The NFL just can't seem to get out of its own way. On the same day that the league finally agreed to simplify the catch rule that has frustrated fans and teams for the last several years, they quietly instituted another new rule that will surely be the new number one target of ire from just about everyone.

Following the lead of college football, the NFL will now discipline players for targeting, or to put it simply, hitting with their helmet as the first point of contact.

Tim Brown put it simply as this rule almost makes it illegal to be a running back.

Putting your head down and initiating contact is the reason guys like Marshawn Lynch and Leonard Fournette are among the top running backs in the league. Taking that away from them basically means that they will have to just allow defenders to tackle them, or risk being thrown out of the game.

Not to mention the infamous quarterback sneak -- a play where the QB lowers his head and dives forward to gain a yard or two. It's a crucial skill to convert a third or fourth down that will now be illegal. Someone definitely did not consult New England Patriots QB Tom Brady before enacting this rule.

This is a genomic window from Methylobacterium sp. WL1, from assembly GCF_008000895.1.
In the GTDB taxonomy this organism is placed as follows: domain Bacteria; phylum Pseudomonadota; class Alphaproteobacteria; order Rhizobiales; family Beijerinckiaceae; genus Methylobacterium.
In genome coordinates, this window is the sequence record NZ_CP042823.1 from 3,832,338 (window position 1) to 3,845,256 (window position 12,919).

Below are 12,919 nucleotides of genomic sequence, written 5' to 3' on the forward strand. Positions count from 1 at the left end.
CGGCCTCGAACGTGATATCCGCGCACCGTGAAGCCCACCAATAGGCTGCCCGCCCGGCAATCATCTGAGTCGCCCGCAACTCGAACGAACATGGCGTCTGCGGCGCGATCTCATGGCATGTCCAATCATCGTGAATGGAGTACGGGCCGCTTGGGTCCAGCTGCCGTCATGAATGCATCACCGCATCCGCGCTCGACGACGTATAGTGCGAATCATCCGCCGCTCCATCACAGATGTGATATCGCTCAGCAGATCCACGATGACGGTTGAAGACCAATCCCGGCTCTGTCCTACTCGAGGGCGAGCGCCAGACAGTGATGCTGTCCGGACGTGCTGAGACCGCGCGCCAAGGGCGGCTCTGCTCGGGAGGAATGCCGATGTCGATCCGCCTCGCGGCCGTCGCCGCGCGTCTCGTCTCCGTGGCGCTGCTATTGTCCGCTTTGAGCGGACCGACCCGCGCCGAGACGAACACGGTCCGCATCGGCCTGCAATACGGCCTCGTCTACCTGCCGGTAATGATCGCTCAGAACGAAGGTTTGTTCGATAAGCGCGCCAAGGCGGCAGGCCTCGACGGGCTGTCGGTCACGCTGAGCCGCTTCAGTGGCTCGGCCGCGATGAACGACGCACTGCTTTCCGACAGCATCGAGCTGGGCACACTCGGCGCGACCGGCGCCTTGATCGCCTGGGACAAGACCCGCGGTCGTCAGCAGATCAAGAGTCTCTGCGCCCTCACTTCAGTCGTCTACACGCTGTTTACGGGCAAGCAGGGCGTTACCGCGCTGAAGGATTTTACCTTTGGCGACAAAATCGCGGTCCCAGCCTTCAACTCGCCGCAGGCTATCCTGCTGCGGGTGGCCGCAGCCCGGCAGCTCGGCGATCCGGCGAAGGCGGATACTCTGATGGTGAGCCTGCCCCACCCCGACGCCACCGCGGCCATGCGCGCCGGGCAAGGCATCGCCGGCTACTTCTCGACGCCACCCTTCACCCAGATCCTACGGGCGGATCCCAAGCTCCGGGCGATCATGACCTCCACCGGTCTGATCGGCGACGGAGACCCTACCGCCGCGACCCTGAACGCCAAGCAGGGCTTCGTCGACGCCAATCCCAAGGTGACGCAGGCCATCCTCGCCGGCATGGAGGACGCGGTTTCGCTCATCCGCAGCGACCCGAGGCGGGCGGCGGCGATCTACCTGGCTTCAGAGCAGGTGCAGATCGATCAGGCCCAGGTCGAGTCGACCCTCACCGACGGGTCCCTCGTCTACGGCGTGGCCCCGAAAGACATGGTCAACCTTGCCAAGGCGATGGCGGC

Hope for the game

There is one hope for optimism with this new targeting rule. The NFL may be announcing this rule with the idea that the preseason will be full of flags and that the players will adjust their playing style by the regular season.

The same idea happened years ago when new pass interference rules were implemented. After a preseason that was abysmal to watch, or play, the regular season was business as usual as players got used to the new lay of the land.

Hopefully the effect that this rule has on games is limited to the preseason. If this ends up being a call that alters a late season game with playoff implications, then the league will have created yet another reason for fans to tune out.